We’ve bought into the lie. The one that tells us that “Black don’t crack.” Oh yeah, I know what’s meant by that – it’s meant as a quasi compliment that we … us…black folks manage to retain our youthful, unwrinkled, line-free skin well past middle age and into our senior years. “Black don’t crack” has long been the unified mantra of our black women to each other when we see a woman who is older than she looks: “Girl, you look so good. Black don’t crack!” We’ve even taken it further as we often declare, “Lord, I thank you that I don’t look like everything that I’ve been through!” Yet another statement shouting our victorious “win” over visibly aging and looking worn, weather-beaten or tired due to stress, worry, anxiety, grief, or numerous other situations.
Yes, we black folk are certainly a resilient bunch. Did I mention how we are also the most forgiving and accepting human beings on the planet? No? You don’t think so? Consider this shit: Who else but us will get on television, or anyplace else, and tell the person who has just maimed us or murdered our loved one whose body isn’t even cold yet that “I forgive you…just turn yourself in.” When do we get a chance to process the devastation, the loss? The burden of forgiveness before we’ve had a chance to sit with our loss and grief and profound sorrow is a detriment and insult to our being. Who but us accepting and embracing black folks readily take everyone into our “fold” and families and love and accept them regardless… We have forgiven much. But maybe not forgiven and embraced ourselves as merely flesh and blood mortals with no super powers. We’re simply human beings.
We sing praises to God and turn our burdens over to Him. During times of strife and trouble, we declare that “God’s got it!” We tell our friends and family who suffer from depression or mental illness that these “demons can be prayed away.” We tell ourselves and others: I have to pray harder. I can’t afford to have a mental breakdown. Those horrible things happened to me, but I’m turning them over to God. Fix it Jesus! Oh honey, you don’t need to see a psychiatrist, just pray about it.
Ours is a culture deeply rooted in the black southern churches of our ancestors. They connected with an idea of a God who would deliver and protect us from all evil – physical and mental. There was no need to consult anyone else about the things that troubled you…tell it God and all is well. I do not dispute that, for many of us, prayer and a personal relationship with our Creator is essential in our daily lives. Of course, not everyone feels this way and I respect that. I am a believer in the prevailing presence of the Most High God. I simply HAVE to believe in something bigger than me and the things of this world.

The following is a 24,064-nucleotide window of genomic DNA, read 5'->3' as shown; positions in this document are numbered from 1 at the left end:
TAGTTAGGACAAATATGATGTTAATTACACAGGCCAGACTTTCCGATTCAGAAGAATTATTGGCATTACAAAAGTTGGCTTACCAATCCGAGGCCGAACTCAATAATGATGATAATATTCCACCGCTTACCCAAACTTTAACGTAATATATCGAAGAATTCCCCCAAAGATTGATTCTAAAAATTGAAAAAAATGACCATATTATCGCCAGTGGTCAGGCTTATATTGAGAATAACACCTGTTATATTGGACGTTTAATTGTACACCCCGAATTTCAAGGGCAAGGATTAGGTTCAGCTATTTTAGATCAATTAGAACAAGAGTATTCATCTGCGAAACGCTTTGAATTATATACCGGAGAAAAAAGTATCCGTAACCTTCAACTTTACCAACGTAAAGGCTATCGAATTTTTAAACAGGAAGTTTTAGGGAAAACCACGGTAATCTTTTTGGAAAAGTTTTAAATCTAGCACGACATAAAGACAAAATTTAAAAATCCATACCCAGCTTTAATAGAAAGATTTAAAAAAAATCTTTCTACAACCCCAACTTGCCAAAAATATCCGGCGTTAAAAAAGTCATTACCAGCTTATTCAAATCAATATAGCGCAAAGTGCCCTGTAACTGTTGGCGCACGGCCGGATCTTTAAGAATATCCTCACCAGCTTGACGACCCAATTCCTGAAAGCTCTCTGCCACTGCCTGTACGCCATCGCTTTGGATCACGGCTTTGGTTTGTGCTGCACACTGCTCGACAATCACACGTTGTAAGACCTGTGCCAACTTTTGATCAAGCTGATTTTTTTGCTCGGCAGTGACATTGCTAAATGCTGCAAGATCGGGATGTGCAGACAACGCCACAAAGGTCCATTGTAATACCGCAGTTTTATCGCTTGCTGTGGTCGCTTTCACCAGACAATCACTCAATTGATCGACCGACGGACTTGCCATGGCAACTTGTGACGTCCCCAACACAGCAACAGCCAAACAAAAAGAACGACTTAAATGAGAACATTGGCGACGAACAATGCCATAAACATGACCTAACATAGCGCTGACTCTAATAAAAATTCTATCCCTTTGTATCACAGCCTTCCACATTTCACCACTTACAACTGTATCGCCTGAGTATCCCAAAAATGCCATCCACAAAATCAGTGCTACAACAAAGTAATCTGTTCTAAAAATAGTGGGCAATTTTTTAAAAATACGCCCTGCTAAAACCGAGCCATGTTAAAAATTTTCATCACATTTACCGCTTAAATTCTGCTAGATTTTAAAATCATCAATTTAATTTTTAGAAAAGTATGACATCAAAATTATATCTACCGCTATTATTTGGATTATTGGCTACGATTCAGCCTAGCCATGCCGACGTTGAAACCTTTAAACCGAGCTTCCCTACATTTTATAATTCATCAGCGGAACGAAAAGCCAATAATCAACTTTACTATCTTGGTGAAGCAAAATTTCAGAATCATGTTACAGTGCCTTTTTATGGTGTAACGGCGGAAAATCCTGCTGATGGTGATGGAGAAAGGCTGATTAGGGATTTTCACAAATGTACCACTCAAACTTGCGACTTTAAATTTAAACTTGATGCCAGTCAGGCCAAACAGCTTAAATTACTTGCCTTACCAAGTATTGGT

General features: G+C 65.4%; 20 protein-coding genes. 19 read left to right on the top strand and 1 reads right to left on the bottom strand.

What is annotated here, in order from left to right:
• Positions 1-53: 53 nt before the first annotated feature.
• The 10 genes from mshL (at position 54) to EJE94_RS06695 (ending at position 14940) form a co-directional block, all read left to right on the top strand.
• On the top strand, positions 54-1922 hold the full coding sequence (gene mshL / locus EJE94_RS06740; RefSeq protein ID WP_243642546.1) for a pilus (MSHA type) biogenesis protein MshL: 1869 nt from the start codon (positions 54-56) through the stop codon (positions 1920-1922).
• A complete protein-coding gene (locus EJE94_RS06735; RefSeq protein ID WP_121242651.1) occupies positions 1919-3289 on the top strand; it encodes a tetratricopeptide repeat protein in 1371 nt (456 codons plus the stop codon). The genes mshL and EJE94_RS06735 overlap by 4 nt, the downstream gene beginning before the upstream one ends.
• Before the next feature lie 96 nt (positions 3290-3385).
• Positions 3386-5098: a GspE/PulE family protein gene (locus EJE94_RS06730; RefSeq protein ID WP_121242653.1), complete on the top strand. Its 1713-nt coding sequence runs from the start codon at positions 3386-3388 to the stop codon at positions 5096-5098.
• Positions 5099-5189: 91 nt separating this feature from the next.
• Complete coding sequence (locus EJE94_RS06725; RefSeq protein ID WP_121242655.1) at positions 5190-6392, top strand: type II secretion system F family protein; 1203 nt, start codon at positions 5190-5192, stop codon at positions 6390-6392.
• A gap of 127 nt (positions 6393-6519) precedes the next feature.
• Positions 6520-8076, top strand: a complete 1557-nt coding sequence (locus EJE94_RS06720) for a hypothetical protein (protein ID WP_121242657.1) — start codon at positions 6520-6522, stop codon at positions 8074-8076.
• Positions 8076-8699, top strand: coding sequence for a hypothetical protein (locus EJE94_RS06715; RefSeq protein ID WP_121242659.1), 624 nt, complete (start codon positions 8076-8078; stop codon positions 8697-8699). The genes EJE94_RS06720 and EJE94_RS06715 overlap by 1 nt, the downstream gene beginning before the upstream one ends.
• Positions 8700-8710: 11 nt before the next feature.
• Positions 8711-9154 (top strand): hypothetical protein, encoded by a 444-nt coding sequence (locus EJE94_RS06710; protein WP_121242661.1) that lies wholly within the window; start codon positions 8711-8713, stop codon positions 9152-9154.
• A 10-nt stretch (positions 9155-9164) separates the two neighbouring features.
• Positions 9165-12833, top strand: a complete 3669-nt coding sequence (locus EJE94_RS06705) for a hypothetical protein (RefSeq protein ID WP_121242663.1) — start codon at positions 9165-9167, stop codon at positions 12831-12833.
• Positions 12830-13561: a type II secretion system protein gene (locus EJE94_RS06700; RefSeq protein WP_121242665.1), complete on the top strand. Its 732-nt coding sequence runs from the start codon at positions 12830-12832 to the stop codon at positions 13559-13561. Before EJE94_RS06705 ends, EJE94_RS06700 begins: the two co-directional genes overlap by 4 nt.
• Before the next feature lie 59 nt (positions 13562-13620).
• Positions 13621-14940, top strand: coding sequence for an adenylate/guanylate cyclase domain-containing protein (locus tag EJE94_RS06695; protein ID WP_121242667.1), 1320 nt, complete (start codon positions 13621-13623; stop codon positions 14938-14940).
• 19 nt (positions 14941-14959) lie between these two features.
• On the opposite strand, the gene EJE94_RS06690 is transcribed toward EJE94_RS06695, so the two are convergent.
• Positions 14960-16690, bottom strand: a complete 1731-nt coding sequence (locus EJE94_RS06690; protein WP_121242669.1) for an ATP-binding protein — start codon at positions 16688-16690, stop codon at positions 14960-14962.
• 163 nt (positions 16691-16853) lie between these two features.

I also believe that BLACK DOES CRACK. Black folks may have a built-in anti-aging blessing called melanin, which gives the skin elasticity and longevity against the outer elements. HOWEVER, there is NO melanin on the inside – where the soul and emotions reside. There is no extra protective coating around our hearts and minds. Inside, we are all equal. Inside we crack like everyone else. The difference is: culturally we do not own these type of cracks. We see them as weaknesses or a lack of diligent prayerfulness. “Pray without ceasing,” as Paul commanded in 1 Thessalonians 5:17. Does that mean that when things get tough and we are discouraged, confused, traumatized, depressed or mentally ill, that we are to simply pray about it? Are we to simply pray about sexual or physical abuse as well?
I believe that prayer works. I also believe that mental health counseling and/or medications work wonders, as well. I believe that together, prayer/meditation and seeking professional help is a necessity to our survival. Traditionally, black folks have not readily accepted or participated in the “counselor and the couch” mentality. “Don’t be telling people our business!” they’d say. Or, “You just got to stay prayerful and ask God to cast that demon out of you!” Why is it not okay for us to falter, to be mentally or emotionally vulnerable and seek professional help? Isn’t seeking help a sign of strength and not weakness?
We continue to cover the cracks on the inside with the smooth, unwrinkled and unlined surfaces on the outside and we continue to smile through our madness while the silent inward screams become louder. And then one day it really does “crack” and Uncle Roy or Granny Mavis are sitting in a back room in the house or on a porch in a rocking chair with vacant eyes, hollow souls and remnants of who they were are all that remain.We feed their bodies, but their minds continue to deteriorate and despite the prayers, they remain lost and void. Or we walk into a bathroom and find that our husband or wife or sister or brother have opened their wrist with a razor or put a hot piece of steel through their own head.
There is no shame in mental illness. Black men and women suffer from Bipolar, psychotic disorders, post traumatic stress, sexual and gender disorders, depression, dissociative disorders, anxiety, and many other mental health illnesses. We are no less likely to be affected by these disorders than any other race. However, we are less likely to seek help for them because of a lack of knowledge, resources or shame. Get the help that you need for yourself or for a loved one. Talk about the things that consistently sabotage your joy or the things that haunt you and steal your peace. There are trained, non-judgmental professionals who can help. Seeking their help is not an affront to God, but an act of kindness and love for you or your love ones.
Black does crack – from the inside out…
“You are not the reflection of those who can’t love you. Find comfort in knowing you have only loss those who did not deserve to stay.” -/www.facebook.com/TheBlackDivineFeminineReawakened
Artist Credit: Lionel Smit